2010—onwards: Interview with Grace Brown
Photography by Pier Carthew
Ceramics by Oh Hey Grace
Styling by Stefanie Breschi
Grace Brown is the owner of Oh Hey Grace, a Melbourne-based studio creating a mix of functional and sculptural pieces using a combination of wheel-thrown and hand-building techniques. Influenced by geometry, contrasting textures, architectural forms and the work of M.C. Escher, her work is part functional ware and part Utopian cityscapes with labyrinth-like buildings that feature layers of geometric stairwells, sharp lines, smooth adobe domes and archways.
Hello, what is your name, background and how did you end up doing what you do?
Grace Brown: Hey! My name is Grace and I create a mix of ceramic sculptures and functional pieces under the label 'Oh Hey Grace'. I have a background in Fashion Design, however, I started a gradual shift towards ceramics in 2015. Originally I worked in fashion because I loved making things people interacted with, however after a few years in the industry I was using my hands less and less. I loved the shift to working with clay and it allowed me to explore the shapes I was drawn to in more detail. As of 2022, I work primarily with clay and love exploring shape and form in my work, specifically with an architectural focus.
What is your connection to the materials you work with, what do they do for you that others don’t?
GB: I grew up in a farming community so much of my time growing up was spent working with soil, livestock, and agriculture. When I work on a sculpture I love the process of turning clay from the earth into a three-dimensional form. Back when I worked in fashion, so much of the materials I worked with came to me finished; I had no connection to how they were woven or made. Working with clay, it's a process that I'm able to control from start to finish all the way from working with a lump of clay to mixing glaze materials for the finished piece.
Is there a recurring theme in your work?
GB: A reoccurring theme within my work has been investigating the fragile balance between utopian and dystopian environments and the experiences of those who live within these communities. I'm always asking...who lives here? What is their story? Where is their community?
I'm continuously fascinated with imagined civilisations, lost cities and dystopian futures. Within my work, I aim to transport the viewer to a mysterious, dream-like realm, where labyrinth buildings warp into geometric stairwells, smooth adobe domes, and curved archways.
It's my hope that my pieces allow the viewer to transport themselves to another time, place, or universe, and investigate our deep connection and attachment to our ideas and understanding of ‘home’.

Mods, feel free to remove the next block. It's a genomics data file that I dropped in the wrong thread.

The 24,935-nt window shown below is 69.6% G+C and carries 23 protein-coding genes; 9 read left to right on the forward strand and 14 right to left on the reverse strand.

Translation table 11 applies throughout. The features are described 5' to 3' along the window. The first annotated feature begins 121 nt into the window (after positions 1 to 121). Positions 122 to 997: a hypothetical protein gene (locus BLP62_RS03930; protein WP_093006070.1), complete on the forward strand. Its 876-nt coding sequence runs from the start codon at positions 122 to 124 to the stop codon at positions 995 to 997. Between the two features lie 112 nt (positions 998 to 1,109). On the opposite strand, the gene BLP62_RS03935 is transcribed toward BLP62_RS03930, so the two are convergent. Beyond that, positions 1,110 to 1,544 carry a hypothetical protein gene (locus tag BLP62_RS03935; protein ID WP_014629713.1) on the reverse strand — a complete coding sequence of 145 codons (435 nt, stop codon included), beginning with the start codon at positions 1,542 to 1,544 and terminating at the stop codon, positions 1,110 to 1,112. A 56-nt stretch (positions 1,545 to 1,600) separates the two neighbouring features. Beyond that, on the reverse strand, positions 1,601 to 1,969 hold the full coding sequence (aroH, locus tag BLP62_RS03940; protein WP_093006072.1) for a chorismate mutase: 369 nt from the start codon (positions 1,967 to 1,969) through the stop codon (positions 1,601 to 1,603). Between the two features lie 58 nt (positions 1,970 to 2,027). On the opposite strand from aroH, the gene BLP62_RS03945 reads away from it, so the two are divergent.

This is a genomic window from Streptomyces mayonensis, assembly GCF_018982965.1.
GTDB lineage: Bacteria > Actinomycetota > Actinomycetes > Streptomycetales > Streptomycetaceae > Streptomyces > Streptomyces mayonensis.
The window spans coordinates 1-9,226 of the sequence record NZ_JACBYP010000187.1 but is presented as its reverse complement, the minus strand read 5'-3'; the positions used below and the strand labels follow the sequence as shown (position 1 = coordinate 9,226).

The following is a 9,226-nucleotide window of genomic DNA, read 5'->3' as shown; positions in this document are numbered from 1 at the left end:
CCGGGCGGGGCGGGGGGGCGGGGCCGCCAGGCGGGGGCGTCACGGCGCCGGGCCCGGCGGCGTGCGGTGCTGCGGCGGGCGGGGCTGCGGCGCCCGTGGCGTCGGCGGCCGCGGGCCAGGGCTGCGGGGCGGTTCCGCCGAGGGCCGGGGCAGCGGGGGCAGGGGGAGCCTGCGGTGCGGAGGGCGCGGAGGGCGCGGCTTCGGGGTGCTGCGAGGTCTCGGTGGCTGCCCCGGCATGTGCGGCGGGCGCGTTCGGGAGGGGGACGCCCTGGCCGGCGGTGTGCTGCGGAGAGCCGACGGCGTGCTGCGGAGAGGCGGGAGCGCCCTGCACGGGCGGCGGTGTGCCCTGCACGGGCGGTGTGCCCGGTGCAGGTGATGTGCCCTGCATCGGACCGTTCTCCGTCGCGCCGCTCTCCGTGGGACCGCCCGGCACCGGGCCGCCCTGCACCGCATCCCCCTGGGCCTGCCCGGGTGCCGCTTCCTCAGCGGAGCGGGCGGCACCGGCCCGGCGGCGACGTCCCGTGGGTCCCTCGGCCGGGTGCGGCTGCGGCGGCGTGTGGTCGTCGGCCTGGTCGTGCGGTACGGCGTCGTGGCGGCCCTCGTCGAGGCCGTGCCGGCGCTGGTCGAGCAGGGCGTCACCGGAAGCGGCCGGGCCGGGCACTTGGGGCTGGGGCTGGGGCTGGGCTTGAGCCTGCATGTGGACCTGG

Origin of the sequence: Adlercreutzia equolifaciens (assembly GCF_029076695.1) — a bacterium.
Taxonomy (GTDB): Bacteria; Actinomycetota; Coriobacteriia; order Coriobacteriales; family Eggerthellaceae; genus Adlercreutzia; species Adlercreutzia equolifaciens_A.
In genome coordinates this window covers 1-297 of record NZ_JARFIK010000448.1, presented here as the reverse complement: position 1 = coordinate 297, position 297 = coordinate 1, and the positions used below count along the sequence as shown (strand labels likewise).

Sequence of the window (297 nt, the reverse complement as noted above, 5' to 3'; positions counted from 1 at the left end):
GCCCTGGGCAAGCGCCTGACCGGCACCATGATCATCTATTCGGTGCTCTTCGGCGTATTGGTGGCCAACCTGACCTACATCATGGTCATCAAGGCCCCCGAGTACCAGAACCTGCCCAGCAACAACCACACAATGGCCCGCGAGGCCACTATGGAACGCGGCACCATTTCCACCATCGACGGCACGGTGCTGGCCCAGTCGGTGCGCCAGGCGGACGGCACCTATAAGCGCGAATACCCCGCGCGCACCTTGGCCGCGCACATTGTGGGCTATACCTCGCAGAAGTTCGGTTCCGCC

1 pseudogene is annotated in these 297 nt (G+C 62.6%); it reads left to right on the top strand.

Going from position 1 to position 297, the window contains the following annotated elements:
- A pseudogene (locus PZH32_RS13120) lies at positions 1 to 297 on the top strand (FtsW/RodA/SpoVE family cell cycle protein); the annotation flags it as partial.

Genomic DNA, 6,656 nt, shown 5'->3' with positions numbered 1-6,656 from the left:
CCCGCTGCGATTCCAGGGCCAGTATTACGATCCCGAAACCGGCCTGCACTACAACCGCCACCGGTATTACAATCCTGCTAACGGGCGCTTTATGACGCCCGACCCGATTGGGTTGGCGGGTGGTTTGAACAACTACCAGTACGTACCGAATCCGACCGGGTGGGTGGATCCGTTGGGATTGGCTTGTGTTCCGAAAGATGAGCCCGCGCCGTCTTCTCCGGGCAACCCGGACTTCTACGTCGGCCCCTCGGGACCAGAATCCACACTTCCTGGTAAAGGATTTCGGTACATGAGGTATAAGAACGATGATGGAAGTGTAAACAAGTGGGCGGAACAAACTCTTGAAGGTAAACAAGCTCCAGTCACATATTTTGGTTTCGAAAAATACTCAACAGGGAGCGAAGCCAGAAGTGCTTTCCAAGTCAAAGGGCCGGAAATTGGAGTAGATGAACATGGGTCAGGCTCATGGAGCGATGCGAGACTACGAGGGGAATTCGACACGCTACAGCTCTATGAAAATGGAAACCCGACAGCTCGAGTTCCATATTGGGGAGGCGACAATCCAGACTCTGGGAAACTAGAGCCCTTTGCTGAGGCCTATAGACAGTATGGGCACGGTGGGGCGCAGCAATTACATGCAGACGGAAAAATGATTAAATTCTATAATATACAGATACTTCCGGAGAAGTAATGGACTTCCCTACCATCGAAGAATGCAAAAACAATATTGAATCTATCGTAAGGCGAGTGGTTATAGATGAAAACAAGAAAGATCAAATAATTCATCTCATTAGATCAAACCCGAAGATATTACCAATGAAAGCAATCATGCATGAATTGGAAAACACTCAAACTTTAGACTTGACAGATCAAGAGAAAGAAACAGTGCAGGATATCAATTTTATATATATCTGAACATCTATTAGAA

When you hear ‘trust the process’ what comes to mind?
GB: Embrace the whole process—mistakes included. So much of my process is trial and error, particularly when things break or don't survive the firing process (which is often!). I have to remind myself that it's all part of creative life and with highs, also come lows.
If you could be reminded of something every day, what would it be?
GB: Worrying won't change the outcome. Like many people, I have had anxiety since I was a kid so I have to remind myself that everything will pass and not to sweat the small stuff. Worrying about things doesn't change the outcome. But of course, when you're in it that's a different story, and it's hard to see the other side! However, reminding myself that things pass and everything is constantly changing and evolving helps. All things pass, and more quickly if you don't resist it.
What else are you involved with that we might not know about?
GB: When I'm not in the studio, I spend my time teaching students art. I used to teach adults in the evenings but I shifted to working with primary school students a few years ago and haven't looked back. Their imagination is so inspiring and their creativity gives me energy. I do this two days a week and work with students ages 6-12 across all art mediums.
With my own work, I have some new pieces in the pipelines and I'm working on introducing some soft colours to my sculptures soon. Once I'm happy with the results it will be a huge step for me as traditionally I've favoured exploring form and raw natural surfaces rather than glaze exploration. The pieces will be ready to show later in the year as part of a few group exhibitions I have lined up. Watch this space!
Grace made 50 Moor Street, 100 Albert Street and Breese Street by Milieu for our exhibition 2010—onwards: A decade of creative development.
For more of Grace's work and to view her collection visit www.ohheygrace.com.au or follow Grace on Instagram.
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